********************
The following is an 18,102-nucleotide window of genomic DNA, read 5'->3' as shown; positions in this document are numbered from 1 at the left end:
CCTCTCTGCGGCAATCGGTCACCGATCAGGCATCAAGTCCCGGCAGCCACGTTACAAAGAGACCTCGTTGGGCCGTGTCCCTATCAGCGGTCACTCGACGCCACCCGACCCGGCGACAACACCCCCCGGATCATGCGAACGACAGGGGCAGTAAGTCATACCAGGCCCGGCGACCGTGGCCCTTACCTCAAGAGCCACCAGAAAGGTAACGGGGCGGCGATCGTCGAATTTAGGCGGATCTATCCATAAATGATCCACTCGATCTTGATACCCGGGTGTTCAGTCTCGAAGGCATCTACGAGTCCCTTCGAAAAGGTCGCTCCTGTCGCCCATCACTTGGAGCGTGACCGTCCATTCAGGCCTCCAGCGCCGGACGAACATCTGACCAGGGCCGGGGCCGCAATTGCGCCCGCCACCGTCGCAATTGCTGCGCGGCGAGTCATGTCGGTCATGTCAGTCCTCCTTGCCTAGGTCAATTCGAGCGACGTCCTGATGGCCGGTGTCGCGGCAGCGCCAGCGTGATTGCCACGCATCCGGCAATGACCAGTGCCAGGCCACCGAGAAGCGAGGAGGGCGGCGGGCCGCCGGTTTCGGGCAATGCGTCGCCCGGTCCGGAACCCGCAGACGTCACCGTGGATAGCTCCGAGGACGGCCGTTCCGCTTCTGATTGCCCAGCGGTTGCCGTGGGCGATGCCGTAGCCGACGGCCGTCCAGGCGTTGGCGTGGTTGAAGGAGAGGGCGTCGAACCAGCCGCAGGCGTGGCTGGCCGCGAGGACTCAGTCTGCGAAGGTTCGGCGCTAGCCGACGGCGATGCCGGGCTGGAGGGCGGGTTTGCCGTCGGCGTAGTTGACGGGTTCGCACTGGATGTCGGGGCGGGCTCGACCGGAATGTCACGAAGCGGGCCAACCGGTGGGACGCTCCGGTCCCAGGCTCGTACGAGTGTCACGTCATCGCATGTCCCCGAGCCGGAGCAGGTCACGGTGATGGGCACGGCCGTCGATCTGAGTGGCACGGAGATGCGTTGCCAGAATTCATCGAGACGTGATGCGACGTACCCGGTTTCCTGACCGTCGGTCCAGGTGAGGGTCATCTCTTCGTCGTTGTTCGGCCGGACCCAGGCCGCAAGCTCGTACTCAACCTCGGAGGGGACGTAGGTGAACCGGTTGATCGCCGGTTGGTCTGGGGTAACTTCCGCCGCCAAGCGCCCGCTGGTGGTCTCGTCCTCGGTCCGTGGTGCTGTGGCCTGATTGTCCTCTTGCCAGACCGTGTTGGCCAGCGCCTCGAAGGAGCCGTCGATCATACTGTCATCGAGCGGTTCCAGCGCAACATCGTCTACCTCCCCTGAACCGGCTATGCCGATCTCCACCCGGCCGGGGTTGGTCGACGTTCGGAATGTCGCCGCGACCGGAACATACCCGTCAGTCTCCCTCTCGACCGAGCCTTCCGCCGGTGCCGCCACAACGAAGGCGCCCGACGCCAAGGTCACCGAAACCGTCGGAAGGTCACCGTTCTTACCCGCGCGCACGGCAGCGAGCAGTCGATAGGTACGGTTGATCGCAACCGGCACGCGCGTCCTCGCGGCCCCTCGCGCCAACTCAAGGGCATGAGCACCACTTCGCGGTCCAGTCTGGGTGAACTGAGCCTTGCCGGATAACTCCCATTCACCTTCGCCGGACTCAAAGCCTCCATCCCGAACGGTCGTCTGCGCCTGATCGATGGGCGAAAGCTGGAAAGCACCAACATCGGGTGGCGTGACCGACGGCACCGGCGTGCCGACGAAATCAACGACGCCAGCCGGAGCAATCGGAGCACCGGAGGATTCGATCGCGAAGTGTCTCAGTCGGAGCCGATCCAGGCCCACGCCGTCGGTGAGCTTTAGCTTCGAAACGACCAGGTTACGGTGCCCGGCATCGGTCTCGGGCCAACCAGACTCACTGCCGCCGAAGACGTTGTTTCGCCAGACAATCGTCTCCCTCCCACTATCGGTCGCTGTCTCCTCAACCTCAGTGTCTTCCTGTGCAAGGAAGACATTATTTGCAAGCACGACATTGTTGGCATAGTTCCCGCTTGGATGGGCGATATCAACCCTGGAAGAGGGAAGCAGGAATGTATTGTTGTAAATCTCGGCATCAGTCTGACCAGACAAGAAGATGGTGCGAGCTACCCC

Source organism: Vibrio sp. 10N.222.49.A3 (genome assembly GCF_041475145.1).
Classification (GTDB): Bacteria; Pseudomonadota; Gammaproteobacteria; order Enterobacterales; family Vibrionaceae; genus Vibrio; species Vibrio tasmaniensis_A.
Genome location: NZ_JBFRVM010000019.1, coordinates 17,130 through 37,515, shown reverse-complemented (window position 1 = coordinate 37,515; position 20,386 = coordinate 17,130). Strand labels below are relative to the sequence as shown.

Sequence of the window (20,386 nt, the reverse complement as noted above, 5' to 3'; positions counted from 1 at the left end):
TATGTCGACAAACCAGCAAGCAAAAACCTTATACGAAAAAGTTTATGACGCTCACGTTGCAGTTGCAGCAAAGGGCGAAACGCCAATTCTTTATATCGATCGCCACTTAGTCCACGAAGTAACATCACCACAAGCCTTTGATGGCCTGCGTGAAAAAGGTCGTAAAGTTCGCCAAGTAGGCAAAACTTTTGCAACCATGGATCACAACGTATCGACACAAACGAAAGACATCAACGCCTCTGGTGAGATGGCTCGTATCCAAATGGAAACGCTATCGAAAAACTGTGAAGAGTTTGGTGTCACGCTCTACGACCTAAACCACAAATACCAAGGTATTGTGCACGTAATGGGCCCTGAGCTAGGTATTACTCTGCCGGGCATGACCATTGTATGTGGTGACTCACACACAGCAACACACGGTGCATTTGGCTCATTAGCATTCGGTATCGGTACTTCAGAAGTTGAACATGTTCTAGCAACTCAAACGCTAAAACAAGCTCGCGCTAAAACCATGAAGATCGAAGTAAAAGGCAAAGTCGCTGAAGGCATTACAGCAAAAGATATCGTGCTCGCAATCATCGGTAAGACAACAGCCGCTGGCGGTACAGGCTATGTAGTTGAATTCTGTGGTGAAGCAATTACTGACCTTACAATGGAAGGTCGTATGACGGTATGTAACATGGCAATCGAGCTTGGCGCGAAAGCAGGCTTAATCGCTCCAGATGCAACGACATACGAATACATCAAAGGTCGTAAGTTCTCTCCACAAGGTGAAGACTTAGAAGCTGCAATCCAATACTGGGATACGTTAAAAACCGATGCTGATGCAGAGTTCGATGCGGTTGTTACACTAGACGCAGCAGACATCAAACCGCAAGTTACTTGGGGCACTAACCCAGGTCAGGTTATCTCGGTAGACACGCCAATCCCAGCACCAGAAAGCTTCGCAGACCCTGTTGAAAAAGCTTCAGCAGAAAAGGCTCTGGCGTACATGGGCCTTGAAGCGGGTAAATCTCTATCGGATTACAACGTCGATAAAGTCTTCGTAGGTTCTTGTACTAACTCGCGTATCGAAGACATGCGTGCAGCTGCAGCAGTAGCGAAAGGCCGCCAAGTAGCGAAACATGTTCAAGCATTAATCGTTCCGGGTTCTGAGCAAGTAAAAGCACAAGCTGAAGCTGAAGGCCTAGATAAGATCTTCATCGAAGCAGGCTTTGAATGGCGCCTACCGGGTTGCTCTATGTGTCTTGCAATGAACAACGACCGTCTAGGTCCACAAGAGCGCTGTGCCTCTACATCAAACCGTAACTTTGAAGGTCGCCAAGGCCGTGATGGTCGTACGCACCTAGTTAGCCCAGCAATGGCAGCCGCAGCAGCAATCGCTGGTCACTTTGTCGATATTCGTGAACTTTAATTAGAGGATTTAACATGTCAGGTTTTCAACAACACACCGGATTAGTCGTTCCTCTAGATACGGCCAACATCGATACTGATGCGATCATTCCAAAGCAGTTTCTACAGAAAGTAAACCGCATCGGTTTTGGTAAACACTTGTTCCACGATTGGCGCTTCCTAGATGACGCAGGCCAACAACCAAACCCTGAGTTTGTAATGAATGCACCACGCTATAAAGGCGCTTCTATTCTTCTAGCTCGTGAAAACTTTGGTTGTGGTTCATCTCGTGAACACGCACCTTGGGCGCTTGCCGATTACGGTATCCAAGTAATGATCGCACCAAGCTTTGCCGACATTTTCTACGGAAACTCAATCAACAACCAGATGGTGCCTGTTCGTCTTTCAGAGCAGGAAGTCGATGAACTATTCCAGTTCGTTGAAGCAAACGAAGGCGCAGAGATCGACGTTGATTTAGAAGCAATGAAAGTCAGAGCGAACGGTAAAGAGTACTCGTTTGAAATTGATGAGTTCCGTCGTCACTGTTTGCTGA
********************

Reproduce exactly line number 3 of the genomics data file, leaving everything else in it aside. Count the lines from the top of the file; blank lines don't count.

Source organism: Vibrio sp. 10N.222.49.A3 (genome assembly GCF_041475145.1).